So far, the critique of allegedly Eurocentric biases in fashion studies has been largely connected to empirical research outside Euro‐America. This has often left the core of fashion studies untouched, as these fields have been labelled as ‘African fashion’, ‘Asian fashion’, ‘Islamic fashion’ and so on, reducing their apparent capacity to inform rethinking of what fashion ‘is’. At its worst, such a scenario leads to the inability to see affinities and resemblances between different contexts of fashion. A properly ecumenical approach to objects of analysis called ‘Islamic fashion’, ‘Chinese fashion’, and so on, recognizes that a balancing act is necessary—that in the past fashion operated in such contexts in ways that are not entirely like the modern West and the contemporary globalized systems of fashion, but yet bear certain resemblances to the latter. An ecumenical approach allows for careful comparisons to be made between different fashion systems that have existed in different points across time and space—it does not deny the possibility of making such comparisons, as happens when ‘fashion’ is said to be wholly modern and Western. An ecumenical approach strongly resists seeing ‘Islamic fashion’, ‘Chinese fashion’, and so on as subfields which simply exist mostly in their own right. They should instead be seen as particular exercises in a much broader comparative framework, with studies from one particular area being used to inform understandings of all other areas. This is essentially the point of Max Weber’s historical sociology, where different culture regions are studied precisely to throw light on each other, understanding their commonalities and differences simultaneously [63]. This was also the strategy of the recently‐deceased historical anthropologist Jack Goody, whose Weber‐inspired framework involved using massive amounts of data to compare and contrast the civilizational complexes of East Asia and Africa [64]. A similar orientation can be found in the work of the late S.N. Eisenstadt, another Weber‐inspired scholar, who sought to compare and contrast phenomena in different civilizational entities over thousands of years [65].

All of these scholars arguably shared the Polybian imaginary of looking at phenomena in as ecumenical manner as possible, and they provide certain suggestive ways of making fashion studies more genuinely ecumenical. But where we can go beyond these scholars, again in the spirit of Polybius, is by going beyond merely comparing different fashion systems from across time and space, and showing how these systems may have impacted upon each other, with fashion phenomena moving across civilizational and cultural boundaries, both at particular points in the past and today. Fashion studies needs to bring to its analysis considerations of planetary connectivity that are obviously happening now and also happened, sometimes in less obvious ways, in the past [66]. Too few studies are informed by such an ecumenical orientation, and we suggest that fashion studies needs to be developed much further in this direction. Just as Polybius did, all case study material drawn from specific locations must be animated by and deployed for the purposes of a broader and genuinely ecumenical analytical framework. Too many otherwise excellent studies remain narrow in their focus, even when they deal with transnational connections which are involved in the creation and operation of fashion within the geographical and cultural areas they study. They lack broader narratives that consider three things—first, both the explicit and implicit aspects of border‐crossing as regards the fashion phenomena under consideration; second, consideration of how fashion in that place compares with the workings of fashion at other times and places; third, and most profoundly, reflection upon how the empirical data, located within an ecumenical frame and narration, informs the ongoing questioning at the definitional level of what fashion ‘is’ and how it works. Every particular study should contribute to the ongoing reconstruction of the definition of fashion, so that better, more empirically and historically adequate definitions can constantly be created and then critiqued in the light of new studies that are constantly emerging. Ecumenically‐driven fashion studies requires particular kinds of scholars—those that know their ‘own’ specific area of investigation inside out, while being able to locate those much more broadly, in terms of comparisons and considerations of empirical modes of interconnectivity between different places and social groups. Such an approach requires scholars to familiarize themselves with a vast amount of literature and data from parts of the world they are not complete experts in, for the purposes of better situating their own studies and of rendering more effective their contributions to the grand questions about what fashion is and how it works. This is what the capacious thinkers of the 19th century were able to do, at least in part, reading ethnographic materials and seeking to synthesize their findings into broader comparative frameworks. Empirical studies today are incomparably better than the flawed ethnographies of the 19th century, not least because scholars are nowadays much less reliant on the biased accounts of others, and in an interconnected world may be able to travel to observe particular phenomena for themselves, the very potential for improving scholarship anticipated by Polybius two millennia ago. The promise of a genuinely ecumenical approach to fashion may still be beset by all sorts of challenges, but it is more within our collective grasp than ever before.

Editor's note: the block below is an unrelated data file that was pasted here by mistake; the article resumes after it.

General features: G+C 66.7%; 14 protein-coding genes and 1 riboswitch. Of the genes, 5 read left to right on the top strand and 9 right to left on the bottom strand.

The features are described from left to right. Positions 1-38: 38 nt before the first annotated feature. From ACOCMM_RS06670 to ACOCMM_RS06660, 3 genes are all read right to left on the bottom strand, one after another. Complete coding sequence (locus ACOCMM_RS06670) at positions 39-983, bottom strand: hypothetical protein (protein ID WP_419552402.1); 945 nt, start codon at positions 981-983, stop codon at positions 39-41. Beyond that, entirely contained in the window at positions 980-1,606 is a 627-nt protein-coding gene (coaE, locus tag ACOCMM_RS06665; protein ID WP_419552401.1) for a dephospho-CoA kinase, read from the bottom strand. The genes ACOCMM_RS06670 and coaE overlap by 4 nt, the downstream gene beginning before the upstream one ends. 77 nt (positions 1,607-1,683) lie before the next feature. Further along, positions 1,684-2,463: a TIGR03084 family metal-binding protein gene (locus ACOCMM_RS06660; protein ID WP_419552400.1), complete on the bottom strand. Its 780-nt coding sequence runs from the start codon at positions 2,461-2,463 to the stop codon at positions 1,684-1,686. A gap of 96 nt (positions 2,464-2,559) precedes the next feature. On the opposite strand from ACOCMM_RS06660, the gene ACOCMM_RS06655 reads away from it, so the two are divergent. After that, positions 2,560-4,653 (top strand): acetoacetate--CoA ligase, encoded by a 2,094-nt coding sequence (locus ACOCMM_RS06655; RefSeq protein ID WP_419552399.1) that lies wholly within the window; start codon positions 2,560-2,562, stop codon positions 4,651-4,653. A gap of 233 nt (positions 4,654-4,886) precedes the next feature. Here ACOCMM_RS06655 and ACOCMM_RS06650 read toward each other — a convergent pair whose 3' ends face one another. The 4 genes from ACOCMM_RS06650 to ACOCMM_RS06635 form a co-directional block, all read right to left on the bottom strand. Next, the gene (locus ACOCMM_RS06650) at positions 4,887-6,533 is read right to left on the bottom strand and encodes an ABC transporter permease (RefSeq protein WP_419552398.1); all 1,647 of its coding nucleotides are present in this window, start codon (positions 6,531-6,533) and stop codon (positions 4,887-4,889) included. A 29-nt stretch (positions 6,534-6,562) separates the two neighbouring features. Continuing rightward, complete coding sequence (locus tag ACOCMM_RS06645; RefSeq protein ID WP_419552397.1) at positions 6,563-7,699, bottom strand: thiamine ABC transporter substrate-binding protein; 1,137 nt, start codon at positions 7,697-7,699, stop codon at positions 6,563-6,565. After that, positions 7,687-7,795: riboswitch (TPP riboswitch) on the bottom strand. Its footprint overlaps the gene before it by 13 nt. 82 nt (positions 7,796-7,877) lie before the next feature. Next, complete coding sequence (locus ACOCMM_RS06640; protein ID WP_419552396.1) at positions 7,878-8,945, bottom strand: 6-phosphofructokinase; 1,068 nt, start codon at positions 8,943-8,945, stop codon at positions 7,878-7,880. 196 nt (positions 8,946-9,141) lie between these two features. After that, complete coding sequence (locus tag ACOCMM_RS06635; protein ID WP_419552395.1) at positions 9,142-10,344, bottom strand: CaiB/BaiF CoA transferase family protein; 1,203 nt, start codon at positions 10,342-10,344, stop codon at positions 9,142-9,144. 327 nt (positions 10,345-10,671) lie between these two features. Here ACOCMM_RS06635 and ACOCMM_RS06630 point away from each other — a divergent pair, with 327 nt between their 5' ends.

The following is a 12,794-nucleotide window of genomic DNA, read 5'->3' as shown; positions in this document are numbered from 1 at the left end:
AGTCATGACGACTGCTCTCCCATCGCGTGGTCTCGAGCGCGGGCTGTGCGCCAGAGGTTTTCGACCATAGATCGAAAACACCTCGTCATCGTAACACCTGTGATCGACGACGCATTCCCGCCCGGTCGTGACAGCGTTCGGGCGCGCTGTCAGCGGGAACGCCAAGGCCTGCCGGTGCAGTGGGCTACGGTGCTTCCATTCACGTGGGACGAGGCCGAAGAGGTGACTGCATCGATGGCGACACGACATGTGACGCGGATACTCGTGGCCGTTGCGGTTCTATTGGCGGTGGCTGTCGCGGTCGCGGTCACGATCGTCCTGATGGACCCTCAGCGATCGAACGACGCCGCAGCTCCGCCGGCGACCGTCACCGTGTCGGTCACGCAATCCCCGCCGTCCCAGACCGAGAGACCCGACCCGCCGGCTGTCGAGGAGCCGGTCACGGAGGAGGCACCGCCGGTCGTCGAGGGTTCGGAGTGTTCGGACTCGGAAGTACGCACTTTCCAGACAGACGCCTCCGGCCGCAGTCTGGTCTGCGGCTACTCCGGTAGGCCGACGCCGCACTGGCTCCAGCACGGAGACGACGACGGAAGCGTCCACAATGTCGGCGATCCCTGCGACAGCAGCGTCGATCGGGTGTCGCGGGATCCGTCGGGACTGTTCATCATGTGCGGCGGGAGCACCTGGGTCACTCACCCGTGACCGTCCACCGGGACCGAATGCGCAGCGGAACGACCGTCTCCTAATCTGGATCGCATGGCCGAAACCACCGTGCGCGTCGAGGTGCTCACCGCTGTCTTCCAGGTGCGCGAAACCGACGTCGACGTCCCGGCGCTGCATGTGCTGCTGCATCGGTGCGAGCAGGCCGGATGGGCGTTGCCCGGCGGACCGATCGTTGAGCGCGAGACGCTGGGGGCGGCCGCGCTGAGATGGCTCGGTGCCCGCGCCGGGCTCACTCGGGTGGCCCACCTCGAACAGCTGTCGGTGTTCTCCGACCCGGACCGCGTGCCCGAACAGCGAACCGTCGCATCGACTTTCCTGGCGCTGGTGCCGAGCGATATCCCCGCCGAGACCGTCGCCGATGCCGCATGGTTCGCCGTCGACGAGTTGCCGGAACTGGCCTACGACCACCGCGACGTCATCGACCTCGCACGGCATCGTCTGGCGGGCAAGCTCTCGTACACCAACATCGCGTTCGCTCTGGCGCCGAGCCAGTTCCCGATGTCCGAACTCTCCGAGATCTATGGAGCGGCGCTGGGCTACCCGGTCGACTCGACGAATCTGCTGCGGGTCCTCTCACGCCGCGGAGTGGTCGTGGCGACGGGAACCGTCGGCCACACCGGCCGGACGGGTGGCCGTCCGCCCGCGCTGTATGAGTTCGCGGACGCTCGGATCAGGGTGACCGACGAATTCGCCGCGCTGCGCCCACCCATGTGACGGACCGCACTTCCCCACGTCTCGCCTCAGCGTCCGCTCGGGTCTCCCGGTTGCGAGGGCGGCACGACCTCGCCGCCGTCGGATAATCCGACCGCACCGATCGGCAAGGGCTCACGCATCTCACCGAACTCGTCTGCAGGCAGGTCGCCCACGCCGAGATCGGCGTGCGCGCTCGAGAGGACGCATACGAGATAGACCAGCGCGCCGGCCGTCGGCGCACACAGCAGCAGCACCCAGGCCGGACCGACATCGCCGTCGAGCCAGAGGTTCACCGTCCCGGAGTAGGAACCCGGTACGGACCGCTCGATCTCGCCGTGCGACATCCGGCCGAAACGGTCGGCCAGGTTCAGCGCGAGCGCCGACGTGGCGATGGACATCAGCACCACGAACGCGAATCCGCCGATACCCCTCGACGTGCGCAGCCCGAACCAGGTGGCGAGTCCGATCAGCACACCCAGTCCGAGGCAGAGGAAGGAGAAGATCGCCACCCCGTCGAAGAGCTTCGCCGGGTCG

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1 While this chapter is primarily concerned with how historical, Eurocentric accounts of fashion came to shape fashion studies, it must be acknowledged that cultural studies’ importance for the development of fashion studies has also been significant (e.g. Ref. [9]).

2 Blumer had used the term ‘modernity’ in his study of the Paris fashion world in the 1960s, but the meaning is not relatable to the later debates about the nature of modernity. For Blumer, modernity is associated with being modern, being timely, and being in fashion [33].